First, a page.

Not the cameo I was expecting in this episode.
Fuckin' me neither, man, it's so weird.
Jean has since -- I'm not spoiling anything to say that Jean has since passed away. So I'm going to read you a little quote from the New York Times obituary for Jean. "In 1973, 16,000 Weight Watchers jammed Madison Square Garden for the group's 10th anniversary."
"It was like a revival. Bob Hope, Pearl Bailey, and Roberta Peters were there, but the star in a drift of white chiffon was Mrs. Nidetch, a combination Cinderella and Aimee Semple McPherson with her own evangelical message. Overeating is an emotional problem with an emotional solution. She looked as if she had never eaten a cookie in her life."
Hm. So she kept the weight off the rest of her life.
She sure did, so famously, she actually died at her goal weight.
And so her explanation for that was her getting the emotional eating under control.
Yep. Through this sort of support group set up, right, but not through treatment of an eating disorder.
Like, wah-wah. So, Jean stays involved in the company until, sort of like, the 80s-ish. In 1979, she sells the company to Heinz Ketchup.
So Heinz Ketchup, fully owned Weight Watchers for, like, twenty years.
From 1979 to 1999, until they sell it to a group of investors who had just made all of their money off of -- no joke -- a sugar factory.
I can just see your face when you found this out, Aubrey.
I was so delighted, that Heinz ketchup -- one, ketchup: nowhere on any diet.
Right, ketchup is basically a red milkshake.
It's just high fructose corn syrup, as far as I can tell. Yeah, it's just, yes. Which is fine. Have ketchup, if you want ketchup, have ketchup.
But then I also think there's something in here about capitalism, too, that in these sort of, I don't know, big conglomerates that buy up a bunch of companies and spin them off and sell them and merge them, whatever, they're kind of content neutral, right? Like they don't actually care whether they own a sugar factory or a weight loss company, like its just profit and loss margins.
That's exactly right. So, the company that now owns Weight Watchers is called Invus, which is short for, like, "invest in the U.S.," it's a Belgian -- a family of, quote, Belgian sugar barons, according to Forbes. This is what they say about Invus, quote, Private equity firm Invus is essentially the family office of Eric Whitacre, a descendant of Belgian sugar barons who now lives in Monaco and spends most of his time exploring the world in his hundred-and-sixty-four-foot luxury yacht, the Exuma, which includes an amphibious car. Whitacre, who is 72, is worth an estimated seven point six billion dollars.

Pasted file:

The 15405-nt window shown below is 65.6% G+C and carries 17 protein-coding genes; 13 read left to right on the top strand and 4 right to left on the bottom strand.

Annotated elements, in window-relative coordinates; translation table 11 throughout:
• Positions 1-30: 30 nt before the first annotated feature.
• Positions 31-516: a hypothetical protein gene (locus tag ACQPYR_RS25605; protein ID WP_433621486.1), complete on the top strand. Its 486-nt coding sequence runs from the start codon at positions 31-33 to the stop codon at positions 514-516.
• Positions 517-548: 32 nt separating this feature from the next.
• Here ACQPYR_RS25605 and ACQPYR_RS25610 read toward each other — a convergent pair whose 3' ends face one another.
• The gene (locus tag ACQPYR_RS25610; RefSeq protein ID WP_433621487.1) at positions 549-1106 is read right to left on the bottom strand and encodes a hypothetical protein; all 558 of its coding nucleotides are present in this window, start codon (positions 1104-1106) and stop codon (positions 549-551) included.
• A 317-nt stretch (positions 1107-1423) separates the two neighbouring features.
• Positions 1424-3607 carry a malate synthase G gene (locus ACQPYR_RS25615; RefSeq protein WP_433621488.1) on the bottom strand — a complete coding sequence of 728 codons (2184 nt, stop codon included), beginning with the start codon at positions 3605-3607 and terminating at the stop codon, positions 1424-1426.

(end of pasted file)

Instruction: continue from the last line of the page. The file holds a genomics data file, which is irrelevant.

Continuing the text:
So he's just straightforwardly a James Bond villain.
That's what we're dealing with here.
His, sort of, investment manager apparently saw value in Weight Watchers because of the ways in which it had so many repeat users, right? Because people would lose weight, they would drop out, they would come back, they would lose weight again, they'd stall out, right?
Part of the appeal of Weight Watchers, it is this sort of constant state of being. And that's how Weight Watchers sells it --
-- Is they're just, like "it's forever. Like, this is how you manage how you eat."
Which is the same as, sort of, every consumer product, like, people buy Pringles because they like Pringles and they eat Pringles habitually, which is fine. But then, Pringles isn't promising to get you to never eat chips again, right? Like this, this represents the complete failure of the reason that Weight Watchers exists.
That indicates that, like, maybe they don't have the secret to weight loss figured out.
So, we're going to backtrack a little tiny bit, and start talking about, like, a thing that I wasn't fully tracking before doing this research -- is that Weight Watchers has been in pretty severe financial trouble for, like, a while. They'll lose, like, a million subscribers in a couple of quarters, or that kind of, like, really significant hits, right?
Is this why they dropped the full name? Because they couldn't afford all those letters anymore? Like, we're trimming the fat, we're down to WW.